One-night only. Powerboards and extension leads. Pixels and beams.
Featuring: Gavan Blau, Sally Blenheim, Ry David Bradley, Amiel Courtin-Wilson, Greatest Hits, Ian Haig, Joe Hamilton, Sam Hancocks, Sean Healy, Christopher LG Hill, Amelia Hirschauer, Spencer Lai, Matt Leaf, Maximum Rim, Rowan McNaught, Dale Nason, Antuong Nguyen + Pageant, Joshua Petherick, Johann Rashid, Sibling, Soda Jerk, Swanbrero, Nic Tammens, Alex Vivian, Oliver van der Lugt, Yandell Walton, Marcin Wojcik, Warran Wright, Wikileaks, Emile Zile
Level 1, 18 Ellis Street, South Yarra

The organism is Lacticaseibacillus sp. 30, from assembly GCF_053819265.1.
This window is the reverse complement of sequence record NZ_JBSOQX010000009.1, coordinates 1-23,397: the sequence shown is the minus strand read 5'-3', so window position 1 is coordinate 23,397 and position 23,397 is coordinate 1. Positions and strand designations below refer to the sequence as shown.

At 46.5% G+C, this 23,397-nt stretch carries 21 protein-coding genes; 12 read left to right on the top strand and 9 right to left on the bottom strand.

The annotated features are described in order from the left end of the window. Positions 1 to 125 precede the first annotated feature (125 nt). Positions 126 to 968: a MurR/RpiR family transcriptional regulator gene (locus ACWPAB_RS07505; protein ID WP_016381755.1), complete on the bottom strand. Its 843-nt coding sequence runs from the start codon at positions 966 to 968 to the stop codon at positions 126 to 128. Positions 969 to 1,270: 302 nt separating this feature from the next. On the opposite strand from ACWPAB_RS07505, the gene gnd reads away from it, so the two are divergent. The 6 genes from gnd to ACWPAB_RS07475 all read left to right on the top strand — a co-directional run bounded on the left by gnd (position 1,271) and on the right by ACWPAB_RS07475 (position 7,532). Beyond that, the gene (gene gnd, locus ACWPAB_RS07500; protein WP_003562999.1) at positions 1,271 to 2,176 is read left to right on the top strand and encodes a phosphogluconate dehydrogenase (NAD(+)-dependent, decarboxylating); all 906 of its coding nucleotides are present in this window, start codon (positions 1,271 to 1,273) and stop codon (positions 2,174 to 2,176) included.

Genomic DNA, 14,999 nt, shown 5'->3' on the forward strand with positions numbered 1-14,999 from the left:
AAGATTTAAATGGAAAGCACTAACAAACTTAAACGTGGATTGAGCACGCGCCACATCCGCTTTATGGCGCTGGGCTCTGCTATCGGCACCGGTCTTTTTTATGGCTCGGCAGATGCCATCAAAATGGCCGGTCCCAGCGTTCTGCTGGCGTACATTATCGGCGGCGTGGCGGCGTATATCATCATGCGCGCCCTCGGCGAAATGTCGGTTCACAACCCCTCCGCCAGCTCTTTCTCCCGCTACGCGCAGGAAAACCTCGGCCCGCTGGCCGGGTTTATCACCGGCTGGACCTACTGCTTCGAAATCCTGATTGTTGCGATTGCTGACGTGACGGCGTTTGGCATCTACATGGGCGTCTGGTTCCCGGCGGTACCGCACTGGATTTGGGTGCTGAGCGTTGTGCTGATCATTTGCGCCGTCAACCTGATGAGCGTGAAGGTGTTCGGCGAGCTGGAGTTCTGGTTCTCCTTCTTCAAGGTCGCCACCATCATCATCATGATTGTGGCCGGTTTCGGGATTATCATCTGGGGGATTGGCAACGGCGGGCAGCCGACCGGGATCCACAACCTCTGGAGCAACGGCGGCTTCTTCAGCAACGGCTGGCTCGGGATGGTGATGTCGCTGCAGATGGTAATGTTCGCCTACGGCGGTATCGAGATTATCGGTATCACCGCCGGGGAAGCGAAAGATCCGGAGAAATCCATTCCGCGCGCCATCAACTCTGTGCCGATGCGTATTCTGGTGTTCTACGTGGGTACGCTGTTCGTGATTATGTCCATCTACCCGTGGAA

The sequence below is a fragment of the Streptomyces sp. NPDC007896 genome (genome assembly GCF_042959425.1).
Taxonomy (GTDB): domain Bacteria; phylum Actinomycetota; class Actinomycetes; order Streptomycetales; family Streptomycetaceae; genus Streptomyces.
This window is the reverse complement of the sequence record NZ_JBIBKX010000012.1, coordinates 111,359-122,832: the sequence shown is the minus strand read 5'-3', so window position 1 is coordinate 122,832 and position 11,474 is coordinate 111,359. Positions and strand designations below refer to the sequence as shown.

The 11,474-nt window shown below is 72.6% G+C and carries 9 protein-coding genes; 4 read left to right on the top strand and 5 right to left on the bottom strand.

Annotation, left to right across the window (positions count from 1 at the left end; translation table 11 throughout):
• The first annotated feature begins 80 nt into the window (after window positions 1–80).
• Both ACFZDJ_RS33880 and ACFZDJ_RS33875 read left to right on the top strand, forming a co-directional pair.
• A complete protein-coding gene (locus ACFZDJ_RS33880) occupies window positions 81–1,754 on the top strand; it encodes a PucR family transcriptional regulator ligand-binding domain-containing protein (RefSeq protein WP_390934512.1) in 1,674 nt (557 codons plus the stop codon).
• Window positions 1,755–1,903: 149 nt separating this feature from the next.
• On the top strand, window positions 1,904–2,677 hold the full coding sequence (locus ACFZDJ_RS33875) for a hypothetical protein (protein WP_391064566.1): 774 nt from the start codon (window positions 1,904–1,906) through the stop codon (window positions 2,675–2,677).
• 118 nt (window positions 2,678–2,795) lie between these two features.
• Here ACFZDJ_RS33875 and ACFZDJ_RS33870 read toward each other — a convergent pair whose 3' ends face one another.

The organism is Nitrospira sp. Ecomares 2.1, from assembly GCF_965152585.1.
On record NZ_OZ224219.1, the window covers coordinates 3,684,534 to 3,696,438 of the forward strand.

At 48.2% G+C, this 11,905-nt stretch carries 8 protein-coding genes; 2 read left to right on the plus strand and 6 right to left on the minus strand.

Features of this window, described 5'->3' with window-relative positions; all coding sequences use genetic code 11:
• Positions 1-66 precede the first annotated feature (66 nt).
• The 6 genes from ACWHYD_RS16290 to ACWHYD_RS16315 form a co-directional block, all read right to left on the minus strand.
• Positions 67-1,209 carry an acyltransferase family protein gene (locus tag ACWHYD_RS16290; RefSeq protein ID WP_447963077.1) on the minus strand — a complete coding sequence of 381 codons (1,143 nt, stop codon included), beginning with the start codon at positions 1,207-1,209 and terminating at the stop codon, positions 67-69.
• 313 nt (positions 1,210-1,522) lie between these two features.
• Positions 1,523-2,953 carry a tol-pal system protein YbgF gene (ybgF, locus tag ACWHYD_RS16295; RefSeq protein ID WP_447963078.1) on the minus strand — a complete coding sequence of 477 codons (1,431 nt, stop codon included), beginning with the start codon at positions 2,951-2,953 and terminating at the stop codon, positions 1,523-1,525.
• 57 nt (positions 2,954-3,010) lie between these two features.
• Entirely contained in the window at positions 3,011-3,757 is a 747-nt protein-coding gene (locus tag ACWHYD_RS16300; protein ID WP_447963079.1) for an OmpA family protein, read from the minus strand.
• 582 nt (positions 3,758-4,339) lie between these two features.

Friday, December 16 2011 7-11pm
‘This Friday we open our show, Prosume This! – the Product is the Medium, at the electronics store BEKO at Kottbusser str 9 in Berlin. Beko is a typical mid sized electronic retail chain who will lend us some of their corporate space. We are using 30 of their high definition screens to show works by 10 great artists. For a couple of hours during their regular opening times, we’ll display video and net-art pieces on the stores TV walls.’18th of November, 17:00 – 19:00 BEKO, Kottbusser Str. 9, Berlin
Artists: Anthony Antonellis, Anika Schwarzlose, Constant Dullaart, Baden Pailthorpe, Michael Manning, Emilio Gomariz, Adam Cruces, Niko Princen, Emile Zile, JK Keller.
Prosume This is organized and curated by Kim Asendorf, Anika Schwarzlose & Jonas Lund.